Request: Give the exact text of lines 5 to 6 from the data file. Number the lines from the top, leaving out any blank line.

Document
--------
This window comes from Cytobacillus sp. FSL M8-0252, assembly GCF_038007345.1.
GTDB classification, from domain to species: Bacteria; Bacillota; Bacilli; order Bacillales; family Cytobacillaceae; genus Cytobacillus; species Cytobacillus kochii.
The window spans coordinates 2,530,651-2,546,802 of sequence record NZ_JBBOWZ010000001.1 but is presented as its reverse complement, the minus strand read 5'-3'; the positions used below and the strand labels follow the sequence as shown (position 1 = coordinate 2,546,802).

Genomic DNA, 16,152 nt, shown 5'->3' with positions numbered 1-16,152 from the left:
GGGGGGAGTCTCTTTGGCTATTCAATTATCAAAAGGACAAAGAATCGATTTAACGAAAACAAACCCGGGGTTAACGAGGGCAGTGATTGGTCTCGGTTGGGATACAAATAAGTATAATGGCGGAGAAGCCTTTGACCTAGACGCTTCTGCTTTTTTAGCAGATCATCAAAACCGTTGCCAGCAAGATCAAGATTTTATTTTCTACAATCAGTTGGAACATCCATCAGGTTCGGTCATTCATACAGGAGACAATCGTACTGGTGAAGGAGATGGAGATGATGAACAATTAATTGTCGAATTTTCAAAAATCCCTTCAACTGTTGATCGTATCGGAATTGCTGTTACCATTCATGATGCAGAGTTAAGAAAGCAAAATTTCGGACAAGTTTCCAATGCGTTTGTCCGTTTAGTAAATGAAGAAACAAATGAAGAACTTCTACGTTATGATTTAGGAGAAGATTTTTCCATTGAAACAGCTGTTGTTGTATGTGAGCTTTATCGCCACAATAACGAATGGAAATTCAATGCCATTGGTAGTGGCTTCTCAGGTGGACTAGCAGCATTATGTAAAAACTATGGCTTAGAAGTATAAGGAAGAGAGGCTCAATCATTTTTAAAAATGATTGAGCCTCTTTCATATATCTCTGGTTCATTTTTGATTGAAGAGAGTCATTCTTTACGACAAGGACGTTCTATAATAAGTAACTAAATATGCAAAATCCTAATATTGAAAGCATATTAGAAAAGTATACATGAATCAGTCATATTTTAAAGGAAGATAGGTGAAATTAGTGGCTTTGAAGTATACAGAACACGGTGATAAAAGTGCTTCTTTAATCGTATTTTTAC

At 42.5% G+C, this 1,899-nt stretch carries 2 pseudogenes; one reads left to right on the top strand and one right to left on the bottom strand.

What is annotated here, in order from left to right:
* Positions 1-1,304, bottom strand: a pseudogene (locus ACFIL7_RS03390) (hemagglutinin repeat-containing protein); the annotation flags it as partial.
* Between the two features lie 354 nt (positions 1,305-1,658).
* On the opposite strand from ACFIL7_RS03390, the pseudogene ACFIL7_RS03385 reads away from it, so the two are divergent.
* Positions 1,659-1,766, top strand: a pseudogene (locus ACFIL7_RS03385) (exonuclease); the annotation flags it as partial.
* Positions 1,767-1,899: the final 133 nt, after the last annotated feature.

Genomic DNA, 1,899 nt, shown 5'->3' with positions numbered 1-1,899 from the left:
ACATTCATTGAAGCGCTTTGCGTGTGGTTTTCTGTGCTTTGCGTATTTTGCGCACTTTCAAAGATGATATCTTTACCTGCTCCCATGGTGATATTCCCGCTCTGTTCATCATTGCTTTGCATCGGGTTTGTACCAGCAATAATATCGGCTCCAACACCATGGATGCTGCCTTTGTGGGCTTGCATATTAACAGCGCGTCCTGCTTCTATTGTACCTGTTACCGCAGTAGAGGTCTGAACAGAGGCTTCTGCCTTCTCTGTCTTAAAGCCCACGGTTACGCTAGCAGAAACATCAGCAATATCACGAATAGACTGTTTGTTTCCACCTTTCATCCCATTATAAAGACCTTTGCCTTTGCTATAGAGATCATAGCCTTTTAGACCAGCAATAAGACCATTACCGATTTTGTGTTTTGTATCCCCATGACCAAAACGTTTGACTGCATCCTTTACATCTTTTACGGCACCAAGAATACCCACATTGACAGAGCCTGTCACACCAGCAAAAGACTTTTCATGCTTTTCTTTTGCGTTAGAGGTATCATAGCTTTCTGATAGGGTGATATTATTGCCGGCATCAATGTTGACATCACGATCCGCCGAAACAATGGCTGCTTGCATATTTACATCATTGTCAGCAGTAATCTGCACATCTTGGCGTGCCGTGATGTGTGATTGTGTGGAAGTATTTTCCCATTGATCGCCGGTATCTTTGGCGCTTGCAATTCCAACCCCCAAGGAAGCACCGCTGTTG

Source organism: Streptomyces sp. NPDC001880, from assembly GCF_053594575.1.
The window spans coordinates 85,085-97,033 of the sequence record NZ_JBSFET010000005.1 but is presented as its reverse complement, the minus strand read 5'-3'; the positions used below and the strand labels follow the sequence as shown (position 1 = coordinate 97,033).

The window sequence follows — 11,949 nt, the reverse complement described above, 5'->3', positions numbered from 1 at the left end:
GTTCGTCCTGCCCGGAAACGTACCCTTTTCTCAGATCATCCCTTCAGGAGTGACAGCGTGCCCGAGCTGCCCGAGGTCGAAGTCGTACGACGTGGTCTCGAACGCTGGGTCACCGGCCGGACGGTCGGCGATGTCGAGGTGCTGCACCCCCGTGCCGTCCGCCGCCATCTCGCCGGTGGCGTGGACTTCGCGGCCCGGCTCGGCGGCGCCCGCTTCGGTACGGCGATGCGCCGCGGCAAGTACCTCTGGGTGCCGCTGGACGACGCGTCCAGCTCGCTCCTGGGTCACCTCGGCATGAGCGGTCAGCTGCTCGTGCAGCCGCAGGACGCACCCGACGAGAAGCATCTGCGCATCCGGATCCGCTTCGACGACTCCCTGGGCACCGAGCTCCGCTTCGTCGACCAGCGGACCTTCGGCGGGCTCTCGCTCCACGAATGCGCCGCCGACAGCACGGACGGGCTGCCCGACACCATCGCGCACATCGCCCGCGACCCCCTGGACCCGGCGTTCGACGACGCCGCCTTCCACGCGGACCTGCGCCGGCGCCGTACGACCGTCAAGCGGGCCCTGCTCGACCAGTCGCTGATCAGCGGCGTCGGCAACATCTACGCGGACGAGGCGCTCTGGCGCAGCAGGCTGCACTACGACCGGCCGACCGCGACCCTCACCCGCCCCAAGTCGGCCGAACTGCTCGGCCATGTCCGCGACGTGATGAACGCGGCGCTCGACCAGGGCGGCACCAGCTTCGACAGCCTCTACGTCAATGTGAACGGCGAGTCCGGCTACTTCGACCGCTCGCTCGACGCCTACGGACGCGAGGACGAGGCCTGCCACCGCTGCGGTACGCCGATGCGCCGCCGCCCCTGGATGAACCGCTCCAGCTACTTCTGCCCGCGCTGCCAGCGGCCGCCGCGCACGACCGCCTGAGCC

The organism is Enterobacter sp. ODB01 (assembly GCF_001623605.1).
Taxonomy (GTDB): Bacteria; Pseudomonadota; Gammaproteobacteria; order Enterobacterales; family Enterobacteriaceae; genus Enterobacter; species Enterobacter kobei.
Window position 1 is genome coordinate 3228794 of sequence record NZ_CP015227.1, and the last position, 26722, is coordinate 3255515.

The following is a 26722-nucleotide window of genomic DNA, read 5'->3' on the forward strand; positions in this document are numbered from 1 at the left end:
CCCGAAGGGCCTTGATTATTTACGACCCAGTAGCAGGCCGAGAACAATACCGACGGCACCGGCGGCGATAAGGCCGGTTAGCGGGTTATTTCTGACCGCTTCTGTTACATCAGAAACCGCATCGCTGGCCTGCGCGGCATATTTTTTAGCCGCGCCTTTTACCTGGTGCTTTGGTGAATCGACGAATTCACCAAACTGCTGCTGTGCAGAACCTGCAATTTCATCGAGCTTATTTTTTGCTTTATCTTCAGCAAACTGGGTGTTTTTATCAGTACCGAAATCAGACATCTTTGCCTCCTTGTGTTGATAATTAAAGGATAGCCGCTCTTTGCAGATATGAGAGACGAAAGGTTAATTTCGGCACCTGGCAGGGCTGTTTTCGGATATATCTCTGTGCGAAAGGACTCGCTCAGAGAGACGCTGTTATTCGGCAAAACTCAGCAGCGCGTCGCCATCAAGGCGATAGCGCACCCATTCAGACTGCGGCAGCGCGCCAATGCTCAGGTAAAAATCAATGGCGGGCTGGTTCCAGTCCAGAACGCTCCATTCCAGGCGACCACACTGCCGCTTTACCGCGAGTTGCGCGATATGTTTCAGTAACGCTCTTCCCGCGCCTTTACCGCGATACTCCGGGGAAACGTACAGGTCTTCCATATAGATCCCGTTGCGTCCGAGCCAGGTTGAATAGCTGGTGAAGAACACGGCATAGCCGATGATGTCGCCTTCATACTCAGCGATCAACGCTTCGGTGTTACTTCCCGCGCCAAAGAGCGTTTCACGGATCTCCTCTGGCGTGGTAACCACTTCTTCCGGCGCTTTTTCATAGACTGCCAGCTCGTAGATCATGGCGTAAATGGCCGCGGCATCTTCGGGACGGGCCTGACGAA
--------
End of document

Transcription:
GGGGGGAGTCTCTTTGGCTATTCAATTATCAAAAGGACAAAGAATCGATTTAACGAAAACAAACCCGGGGTTAACGAGGGCAGTGATTGGTCTCGGTTGGGATACAAATAAGTATAATGGCGGAGAAGCCTTTGACCTAGACGCTTCTGCTTTTTTAGCAGATCATCAAAACCGTTGCCAGCAAGATCAAGATTTTATTTTCTACAATCAGTTGGAACATCCATCAGGTTCGGTCATTCATACAGGAGACAATCGTACTGGTGAAGGAGATGGAGATGATGAACAATTAATTGTCGAATTTTCAAAAATCCCTTCAACTGTTGATCGTATCGGAATTGCTGTTACCATTCATGATGCAGAGTTAAGAAAGCAAAATTTCGGACAAGTTTCCAATGCGTTTGTCCGTTTAGTAAATGAAGAAACAAATGAAGAACTTCTACGTTATGATTTAGGAGAAGATTTTTCCATTGAAACAGCTGTTGTTGTATGTGAGCTTTATCGCCACAATAACGAATGGAAATTCAATGCCATTGGTAGTGGCTTCTCAGGTGGACTAGCAGCATTATGTAAAAACTATGGCTTAGAAGTATAAGGAAGAGAGGCTCAATCATTTTTAAAAATGATTGAGCCTCTTTCATATATCTCTGGTTCATTTTTGATTGAAGAGAGTCATTCTTTACGACAAGGACGTTCTATAATAAGTAACTAAATATGCAAAATCCTAATATTGAAAGCATATTAGAAAAGTATACATGAATCAGTCATATTTTAAAGGAAGATAGGTGAAATTAGTGGCTTTGAAGTATACAGAACACGGTGATAAAAGTGCTTCTTTAATCGTATTTTTAC

At 42.5% G+C, this 1,899-nt stretch carries 2 pseudogenes; one reads left to right on the top strand and one right to left on the bottom strand.